Model UN or Speech/Debate

I’m interested in politics and I’m wondering either to join the Model UN or the Speech/Debate Team.

Are both equally challenging and what experiences does each one bring?
If you were involved can you tell me about your experience?

<p>I'm in both, and they have some distinct differences. With Model UN you have to be more diplomatic while with Debate it's more passionate (actually that depends if your school does policy debate or values debate. Values is more passionate than policy.) Also with Model UN you have to be up to your toes with current events. It's a good idea to subscribe to the Economist and the IHT. Debate just depends on which topic you are debating but you do have to do extensive research on it. Also, with Model UN there is the issue of writing resolutions and policy statements, though some schools don't do policy statements.</p>

<p>The great thing about Model UN is the conferences and travelling, but I'm sure there are those for Debate too.</p>

<p>Thanks joy. How about JSA? I forgot about that. Also, I'm Filipino too =D.</p>

<p>I've never heard of JSA. haha. :)</p>

<p>Junior Statesmen of America (JSA)</p>

<p>I do debate (LD and public forum(basically like Crossfire on CNN)) You get to know more people and organize your thoughts better than without doing it. FIrst time is probably going to be rough( it was for most of us) but then you get use to it and actuallly enjoy doing it. Speech is more dramatic and impromptu. I do not do these events frankly becasue I not good in them. It also looks good on your resume if you want to know.</p>

<p>blue147, does your school have an established debate team? If so, do you know if it's Lincoln-Douglas, Policy debate, or Public Forum?
I do not have Model UN so I can't compare, but I will tell you that LD Debate was the most reward activity I have ever been a part of. I learned how to do REAL RESEARCH, how to argue effectively, how to speak well and so much more. There is a local and national circuit available so that if you prepare to focus on "passion" and "good spreaking", a local circuit would be ideal, but the national circuit is very open to advanced argumentation. In addition, the level of philosophy argued at the highest level of LD is extraordinarily high, certainly above the level of some first year philosophy majors. So, I'd highly reccomend you to consider debate.</p>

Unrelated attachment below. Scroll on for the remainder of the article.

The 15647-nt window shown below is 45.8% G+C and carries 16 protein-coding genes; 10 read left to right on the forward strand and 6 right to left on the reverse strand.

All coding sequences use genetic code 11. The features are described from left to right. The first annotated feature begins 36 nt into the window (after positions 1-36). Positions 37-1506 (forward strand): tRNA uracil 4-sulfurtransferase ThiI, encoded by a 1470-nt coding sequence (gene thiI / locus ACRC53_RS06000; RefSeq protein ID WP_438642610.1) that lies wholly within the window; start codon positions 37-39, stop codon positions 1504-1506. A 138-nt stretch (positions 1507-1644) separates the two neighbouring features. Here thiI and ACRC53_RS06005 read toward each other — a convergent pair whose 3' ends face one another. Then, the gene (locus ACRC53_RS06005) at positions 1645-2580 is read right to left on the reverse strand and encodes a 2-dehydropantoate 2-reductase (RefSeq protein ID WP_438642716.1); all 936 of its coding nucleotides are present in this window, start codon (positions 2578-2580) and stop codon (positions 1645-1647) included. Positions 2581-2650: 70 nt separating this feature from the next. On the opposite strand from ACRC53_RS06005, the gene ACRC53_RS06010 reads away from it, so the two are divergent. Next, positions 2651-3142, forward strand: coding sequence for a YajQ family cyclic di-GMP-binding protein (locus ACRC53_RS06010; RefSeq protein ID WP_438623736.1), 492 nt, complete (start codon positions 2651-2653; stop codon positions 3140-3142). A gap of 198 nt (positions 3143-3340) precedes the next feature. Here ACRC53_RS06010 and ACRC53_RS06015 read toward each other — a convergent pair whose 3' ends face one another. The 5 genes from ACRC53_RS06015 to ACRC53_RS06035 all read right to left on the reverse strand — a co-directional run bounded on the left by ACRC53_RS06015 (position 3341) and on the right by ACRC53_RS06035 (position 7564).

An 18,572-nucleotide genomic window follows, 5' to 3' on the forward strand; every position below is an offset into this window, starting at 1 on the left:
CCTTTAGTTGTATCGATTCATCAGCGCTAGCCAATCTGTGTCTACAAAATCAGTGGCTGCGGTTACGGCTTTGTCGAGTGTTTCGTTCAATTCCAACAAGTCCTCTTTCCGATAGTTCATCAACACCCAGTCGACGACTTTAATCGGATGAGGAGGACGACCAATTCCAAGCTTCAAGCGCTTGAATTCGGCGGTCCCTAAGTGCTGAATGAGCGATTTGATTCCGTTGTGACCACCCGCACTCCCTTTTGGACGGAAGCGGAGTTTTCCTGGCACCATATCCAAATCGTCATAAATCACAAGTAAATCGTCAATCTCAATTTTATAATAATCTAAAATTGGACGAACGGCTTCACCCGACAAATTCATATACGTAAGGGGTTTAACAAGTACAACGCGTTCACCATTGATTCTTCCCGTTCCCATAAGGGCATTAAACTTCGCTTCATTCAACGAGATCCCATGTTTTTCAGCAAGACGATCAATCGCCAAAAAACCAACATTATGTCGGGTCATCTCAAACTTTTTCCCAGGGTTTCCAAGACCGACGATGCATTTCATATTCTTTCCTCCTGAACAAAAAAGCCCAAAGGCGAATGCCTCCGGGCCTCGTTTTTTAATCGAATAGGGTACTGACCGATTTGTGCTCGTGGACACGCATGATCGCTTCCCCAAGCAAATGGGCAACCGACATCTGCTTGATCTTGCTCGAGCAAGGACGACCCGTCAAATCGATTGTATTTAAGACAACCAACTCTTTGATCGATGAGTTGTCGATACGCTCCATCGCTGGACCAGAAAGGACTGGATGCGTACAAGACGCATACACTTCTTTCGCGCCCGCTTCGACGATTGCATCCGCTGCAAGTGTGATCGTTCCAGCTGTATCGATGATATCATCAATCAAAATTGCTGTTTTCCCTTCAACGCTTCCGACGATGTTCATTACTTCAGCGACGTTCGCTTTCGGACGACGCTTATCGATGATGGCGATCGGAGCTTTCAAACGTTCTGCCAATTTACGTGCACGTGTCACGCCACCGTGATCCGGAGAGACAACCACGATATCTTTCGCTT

<p>good stuff^</p>

<p>Thank netmet, I'll look into it.</p>

<p>I can tell you that as an ex-debater it was extraordinarily helpful not only for my interest in politics, but for all subject areas. the practical skills you learn are extremely useful- researching, logical organizing, public speaking, and on the spot argumention</p>

<p>moreover adcoms love debaters who have actually spent time in debate.</p>

<p>:) Join the Speech and Debate team! Even if you find that you're not so good at debating, Speech and Debate can offer you many other options.</p>

<p>My two personal favorite events (non-debate) are US Extempt (an impromptu current events event) and HI (Humorous Interpretation).</p>

<p>That's cool dreamkiss, and thanks.</p>


<p>I think debate was the single most influential aspect of my education thus far. I started out as a driveling freshman barely able to make an incoherent speech over 15 seconds without colapsing out of stage fright. But after much competition I am able to easily give speeches in front of large crowds and defend by positions against just about anyone, including professors. A strong career in forensics requires that you know the intricacies of the positions that are most important to politics today. And ditto to the praises others here have sung</p>

<p>I'd recommend model congress, extemp, or Ted Turner debate (or cross fire or public forum..whatever they call it these days)</p>

<p>Speech/Debate has a lot of variety. You could do prepared speeches like Origanal Advocacy (present a problem and write a solution/bill to solve it). Or impromtu speeches like Foreign (international) extemp or US (domestic) extemp. Even congress will be great for you especially at competitice state and national tournaments. You'd probably like Policy over LD because it's more political. LD is based on values and philosophy but both have a good mix and policy requires a partner so you have to learn to work together which is always a great skill. I say, find out how your school team works because you'll need really committed and involved coaches if you want to go to a lot of tournaments. We don't have a model UN or JSA but I do know that JSA does some really great summer programs. Several people I know really enjoyed those summers. There's also debate camps which is a great way to meet people from all over who do what you do. Hope this helps.</p>

<p>Thanks sunnydaysee. Great info and insight.</p>